Nelson Tasman shovel ready infrastructure projects

Nelson Tasman shovel ready infrastructure projects

Posted on Friday 17 April 2020

The Nelson Tasman Region has submitted 27 projects to the Infrastructure Industry Reference Group, the task force set up by the Government to seek out ‘shovel-ready’ infrastructure projects to stimulate the economy and reduce the economic impact of COVID-19. Fourteen of these were identified as priority projects. The total cost of the prioritised projects is $721.5m and the request from government is $155.4m, collectively representing direct employment of 2,434.

The process to identify and submit projects was managed through the recently established Project Kōkiri. A collaboration between Nelson City Council, Tasman District Council, Nelson Tasman Chamber of Commerce and the Nelson Regional Development Agency. The purpose of Project Kōkiri is to provide clarity and action on the region’s economic restart and recovery plan.

All projects were reviewed by Project Kōkiri’s governance group made up of Local Government Leaders, Key Business Leaders, and Iwi, and were prioritised based on the project’s readiness; projects with a total cost of $10m; none or minimal complex barriers to proceed; and those that deliver an element of public good.

NRDA Chair, Meg Matthews says that there are advantages to taking a regional approach.

“In presenting a regional bid that aligns our competitive advantage and supports economic drivers, we are better positioned to leverage this, and any future Central Government investments, as we move through response into recovery mode."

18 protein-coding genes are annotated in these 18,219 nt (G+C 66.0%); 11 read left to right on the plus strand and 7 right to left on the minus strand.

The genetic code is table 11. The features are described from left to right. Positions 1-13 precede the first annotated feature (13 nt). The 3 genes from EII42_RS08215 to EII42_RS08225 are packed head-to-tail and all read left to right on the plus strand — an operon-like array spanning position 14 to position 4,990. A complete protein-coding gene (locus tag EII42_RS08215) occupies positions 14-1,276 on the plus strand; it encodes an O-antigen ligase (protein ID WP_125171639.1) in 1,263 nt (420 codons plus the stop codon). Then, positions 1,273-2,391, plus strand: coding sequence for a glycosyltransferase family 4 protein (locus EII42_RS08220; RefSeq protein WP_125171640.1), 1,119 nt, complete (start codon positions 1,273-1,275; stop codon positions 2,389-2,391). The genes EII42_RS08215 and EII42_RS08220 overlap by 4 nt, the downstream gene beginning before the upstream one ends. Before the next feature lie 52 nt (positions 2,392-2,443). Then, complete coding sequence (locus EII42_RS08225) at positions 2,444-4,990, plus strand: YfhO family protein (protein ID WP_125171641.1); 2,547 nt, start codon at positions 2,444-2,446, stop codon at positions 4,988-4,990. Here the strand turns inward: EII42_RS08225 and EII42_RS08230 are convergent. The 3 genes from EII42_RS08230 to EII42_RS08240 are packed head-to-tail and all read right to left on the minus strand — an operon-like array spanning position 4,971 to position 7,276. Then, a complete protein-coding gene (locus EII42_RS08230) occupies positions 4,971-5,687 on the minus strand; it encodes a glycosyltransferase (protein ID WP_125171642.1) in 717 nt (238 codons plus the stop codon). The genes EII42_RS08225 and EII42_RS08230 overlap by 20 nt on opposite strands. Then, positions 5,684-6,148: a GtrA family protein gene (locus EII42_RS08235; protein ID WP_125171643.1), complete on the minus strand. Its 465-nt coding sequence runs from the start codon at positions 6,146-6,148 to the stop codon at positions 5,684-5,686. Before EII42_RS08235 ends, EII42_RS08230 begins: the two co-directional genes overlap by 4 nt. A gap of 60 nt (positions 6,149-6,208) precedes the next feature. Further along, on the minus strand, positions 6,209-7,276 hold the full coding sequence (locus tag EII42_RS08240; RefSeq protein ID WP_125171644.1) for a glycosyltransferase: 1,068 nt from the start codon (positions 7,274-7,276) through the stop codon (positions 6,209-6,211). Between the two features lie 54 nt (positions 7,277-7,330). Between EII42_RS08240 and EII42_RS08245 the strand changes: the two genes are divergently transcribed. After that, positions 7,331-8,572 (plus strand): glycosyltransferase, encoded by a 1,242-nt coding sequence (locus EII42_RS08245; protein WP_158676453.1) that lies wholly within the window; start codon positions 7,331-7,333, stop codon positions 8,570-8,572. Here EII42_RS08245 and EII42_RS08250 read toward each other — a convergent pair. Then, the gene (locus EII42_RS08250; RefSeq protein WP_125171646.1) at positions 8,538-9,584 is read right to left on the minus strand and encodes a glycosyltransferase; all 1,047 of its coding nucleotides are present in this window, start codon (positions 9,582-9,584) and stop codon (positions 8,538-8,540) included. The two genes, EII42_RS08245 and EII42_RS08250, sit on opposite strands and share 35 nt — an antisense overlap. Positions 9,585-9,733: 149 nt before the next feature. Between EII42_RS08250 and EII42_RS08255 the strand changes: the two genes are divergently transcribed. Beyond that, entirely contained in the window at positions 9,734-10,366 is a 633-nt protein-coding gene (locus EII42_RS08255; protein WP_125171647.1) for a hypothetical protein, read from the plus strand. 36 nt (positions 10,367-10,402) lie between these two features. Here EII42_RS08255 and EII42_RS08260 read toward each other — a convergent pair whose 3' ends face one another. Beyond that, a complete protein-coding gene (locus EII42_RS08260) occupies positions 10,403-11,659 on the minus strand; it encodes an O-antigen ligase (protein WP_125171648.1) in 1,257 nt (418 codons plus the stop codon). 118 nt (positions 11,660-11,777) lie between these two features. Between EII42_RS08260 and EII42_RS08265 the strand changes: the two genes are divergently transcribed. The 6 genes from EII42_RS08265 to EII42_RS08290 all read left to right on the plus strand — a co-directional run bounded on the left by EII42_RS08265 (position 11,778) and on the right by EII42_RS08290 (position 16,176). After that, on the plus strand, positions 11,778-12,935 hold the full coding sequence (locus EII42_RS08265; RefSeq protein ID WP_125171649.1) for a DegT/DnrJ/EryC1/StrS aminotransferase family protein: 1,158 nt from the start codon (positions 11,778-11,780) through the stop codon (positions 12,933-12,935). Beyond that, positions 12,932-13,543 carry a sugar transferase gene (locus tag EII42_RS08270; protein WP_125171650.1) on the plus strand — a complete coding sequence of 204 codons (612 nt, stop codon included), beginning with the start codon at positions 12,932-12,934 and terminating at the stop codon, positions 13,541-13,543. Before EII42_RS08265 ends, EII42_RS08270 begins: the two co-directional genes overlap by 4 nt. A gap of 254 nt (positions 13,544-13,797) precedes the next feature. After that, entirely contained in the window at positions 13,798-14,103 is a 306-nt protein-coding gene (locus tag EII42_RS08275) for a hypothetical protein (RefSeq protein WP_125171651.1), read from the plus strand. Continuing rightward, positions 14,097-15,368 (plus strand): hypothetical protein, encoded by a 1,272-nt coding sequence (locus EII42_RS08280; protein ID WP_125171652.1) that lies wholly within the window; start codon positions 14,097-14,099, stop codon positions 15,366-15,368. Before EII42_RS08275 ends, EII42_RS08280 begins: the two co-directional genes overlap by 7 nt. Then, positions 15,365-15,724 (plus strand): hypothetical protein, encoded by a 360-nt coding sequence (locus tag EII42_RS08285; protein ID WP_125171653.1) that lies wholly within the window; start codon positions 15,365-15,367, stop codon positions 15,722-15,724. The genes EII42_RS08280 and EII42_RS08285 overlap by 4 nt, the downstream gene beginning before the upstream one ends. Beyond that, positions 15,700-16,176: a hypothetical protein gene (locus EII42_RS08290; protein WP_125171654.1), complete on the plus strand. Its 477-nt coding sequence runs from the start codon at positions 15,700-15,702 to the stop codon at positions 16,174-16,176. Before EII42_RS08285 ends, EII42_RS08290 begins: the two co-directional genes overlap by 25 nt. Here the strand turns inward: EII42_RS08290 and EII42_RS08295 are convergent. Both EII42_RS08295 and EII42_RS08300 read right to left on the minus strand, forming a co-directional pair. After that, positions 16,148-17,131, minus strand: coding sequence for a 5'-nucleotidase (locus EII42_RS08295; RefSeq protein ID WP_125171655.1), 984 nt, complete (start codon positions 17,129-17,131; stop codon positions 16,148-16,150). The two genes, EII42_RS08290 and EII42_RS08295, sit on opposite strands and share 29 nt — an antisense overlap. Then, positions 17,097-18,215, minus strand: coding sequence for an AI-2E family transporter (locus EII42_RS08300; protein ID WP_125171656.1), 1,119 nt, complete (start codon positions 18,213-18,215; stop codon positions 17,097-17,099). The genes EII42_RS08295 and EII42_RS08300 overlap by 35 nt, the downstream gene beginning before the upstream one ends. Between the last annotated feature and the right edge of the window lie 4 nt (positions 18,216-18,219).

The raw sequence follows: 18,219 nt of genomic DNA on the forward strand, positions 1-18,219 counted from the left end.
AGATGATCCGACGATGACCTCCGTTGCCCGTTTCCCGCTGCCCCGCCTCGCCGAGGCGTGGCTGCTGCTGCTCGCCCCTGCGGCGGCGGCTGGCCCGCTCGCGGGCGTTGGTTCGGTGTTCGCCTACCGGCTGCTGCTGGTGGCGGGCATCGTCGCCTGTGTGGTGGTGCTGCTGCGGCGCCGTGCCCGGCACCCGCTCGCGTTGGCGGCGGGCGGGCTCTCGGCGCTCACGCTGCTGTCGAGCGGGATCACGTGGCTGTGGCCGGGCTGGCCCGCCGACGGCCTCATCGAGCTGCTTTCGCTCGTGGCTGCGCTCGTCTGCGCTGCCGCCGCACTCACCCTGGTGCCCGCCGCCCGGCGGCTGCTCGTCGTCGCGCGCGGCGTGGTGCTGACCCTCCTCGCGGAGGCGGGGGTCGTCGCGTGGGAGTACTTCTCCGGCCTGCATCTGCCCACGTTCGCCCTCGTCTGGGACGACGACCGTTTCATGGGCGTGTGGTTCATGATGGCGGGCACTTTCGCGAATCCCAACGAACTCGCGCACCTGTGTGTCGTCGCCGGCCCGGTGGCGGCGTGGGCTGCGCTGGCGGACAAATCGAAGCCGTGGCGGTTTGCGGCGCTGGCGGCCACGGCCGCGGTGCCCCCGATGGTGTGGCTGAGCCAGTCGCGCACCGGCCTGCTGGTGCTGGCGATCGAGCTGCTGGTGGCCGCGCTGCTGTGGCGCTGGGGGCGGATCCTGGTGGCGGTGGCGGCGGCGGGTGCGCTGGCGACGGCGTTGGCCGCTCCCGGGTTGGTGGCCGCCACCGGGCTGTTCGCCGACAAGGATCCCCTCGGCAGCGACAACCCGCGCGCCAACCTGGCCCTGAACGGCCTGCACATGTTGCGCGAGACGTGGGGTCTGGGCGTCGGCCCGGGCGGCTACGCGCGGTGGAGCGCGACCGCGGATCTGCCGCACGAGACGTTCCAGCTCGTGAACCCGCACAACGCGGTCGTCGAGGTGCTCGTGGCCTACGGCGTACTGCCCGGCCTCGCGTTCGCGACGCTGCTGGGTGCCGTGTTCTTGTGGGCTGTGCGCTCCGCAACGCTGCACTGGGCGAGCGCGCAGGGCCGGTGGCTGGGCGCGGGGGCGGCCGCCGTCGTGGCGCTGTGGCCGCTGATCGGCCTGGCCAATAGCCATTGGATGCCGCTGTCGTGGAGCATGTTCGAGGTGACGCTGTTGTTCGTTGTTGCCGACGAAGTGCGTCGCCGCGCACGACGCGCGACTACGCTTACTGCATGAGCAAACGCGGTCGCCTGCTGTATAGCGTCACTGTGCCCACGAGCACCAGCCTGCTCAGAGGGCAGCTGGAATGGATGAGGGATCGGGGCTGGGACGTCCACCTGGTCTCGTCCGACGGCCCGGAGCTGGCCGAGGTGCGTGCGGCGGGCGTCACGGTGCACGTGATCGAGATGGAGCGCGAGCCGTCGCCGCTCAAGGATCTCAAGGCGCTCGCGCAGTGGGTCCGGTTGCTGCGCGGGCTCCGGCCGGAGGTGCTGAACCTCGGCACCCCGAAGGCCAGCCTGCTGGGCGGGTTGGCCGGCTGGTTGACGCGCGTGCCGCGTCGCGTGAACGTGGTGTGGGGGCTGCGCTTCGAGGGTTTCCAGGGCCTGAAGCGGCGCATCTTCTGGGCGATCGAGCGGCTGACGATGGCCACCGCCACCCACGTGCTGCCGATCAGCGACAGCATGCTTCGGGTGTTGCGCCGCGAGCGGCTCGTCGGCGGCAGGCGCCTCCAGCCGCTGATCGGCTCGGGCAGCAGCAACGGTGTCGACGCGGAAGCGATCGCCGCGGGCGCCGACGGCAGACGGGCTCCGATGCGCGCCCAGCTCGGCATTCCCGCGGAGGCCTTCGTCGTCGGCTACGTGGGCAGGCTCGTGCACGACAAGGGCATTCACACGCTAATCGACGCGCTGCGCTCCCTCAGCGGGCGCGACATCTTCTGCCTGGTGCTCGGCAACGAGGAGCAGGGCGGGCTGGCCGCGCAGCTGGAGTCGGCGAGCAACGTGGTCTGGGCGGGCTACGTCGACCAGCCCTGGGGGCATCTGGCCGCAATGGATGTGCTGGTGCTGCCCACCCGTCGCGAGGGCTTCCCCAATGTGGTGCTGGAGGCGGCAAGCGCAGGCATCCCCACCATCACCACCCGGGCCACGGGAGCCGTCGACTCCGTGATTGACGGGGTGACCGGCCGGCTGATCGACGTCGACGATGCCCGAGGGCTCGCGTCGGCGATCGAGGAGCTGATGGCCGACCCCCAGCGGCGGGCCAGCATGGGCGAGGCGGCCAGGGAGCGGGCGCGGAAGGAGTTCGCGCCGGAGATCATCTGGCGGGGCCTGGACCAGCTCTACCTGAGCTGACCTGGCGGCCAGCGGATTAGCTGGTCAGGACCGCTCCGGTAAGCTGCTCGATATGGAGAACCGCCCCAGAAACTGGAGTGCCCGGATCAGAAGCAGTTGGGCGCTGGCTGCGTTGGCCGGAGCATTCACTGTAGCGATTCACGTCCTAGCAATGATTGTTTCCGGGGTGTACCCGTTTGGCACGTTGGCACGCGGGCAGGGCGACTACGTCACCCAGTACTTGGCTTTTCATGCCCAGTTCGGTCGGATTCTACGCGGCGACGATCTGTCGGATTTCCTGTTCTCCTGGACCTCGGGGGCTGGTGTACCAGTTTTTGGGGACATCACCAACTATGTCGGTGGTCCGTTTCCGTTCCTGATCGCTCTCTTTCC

Nelson City Council Mayor Rachel Reese said the effects of the COVID-19 recovery must be intergenerational.

“The chosen projects will not just provide a much-needed stimulus to our economy right now, but provide benefits for future generations of people living in Te Tauihu. These projects will improve our water and food security, sustainable transport systems and affordable housing. The impact of this virus was beyond our control, but what we can control is what we choose to do next, and this will define how our response will be remembered for years to come.”

The Te Tauihu Intergenerational Strategy was integral to the prioritisation process and provides the context for shaping the focus and application of the wider economic restart and recovery plan, with the Shovel Ready Projects being just the first phase of this plan. At the heart of the Te Tauhihu strategy is the wellbeing of the people and places in Te Tauihu.

The projects submitted came from both local authorities and the private sector and include the following:

  • Waimea Community Dam / Hydro Power Station
  • TDC Three Waters bundle
  • Nelson Regional WasteWater bundle
  • Regional Active Transport package
  • Rocks Road Shared Pathway
  • Nelson Affordable Housing Stimulus Package
  • Nelson Safety & Network Improvements
  • Rural Connectivity
  • Port Tarakohe

Not all projects were seeking funding, some requested non-financial support to enable streamlined procurement and consenting processes.

NOTES: Kōkiri meaning to champion / promote or thrust forward and attack.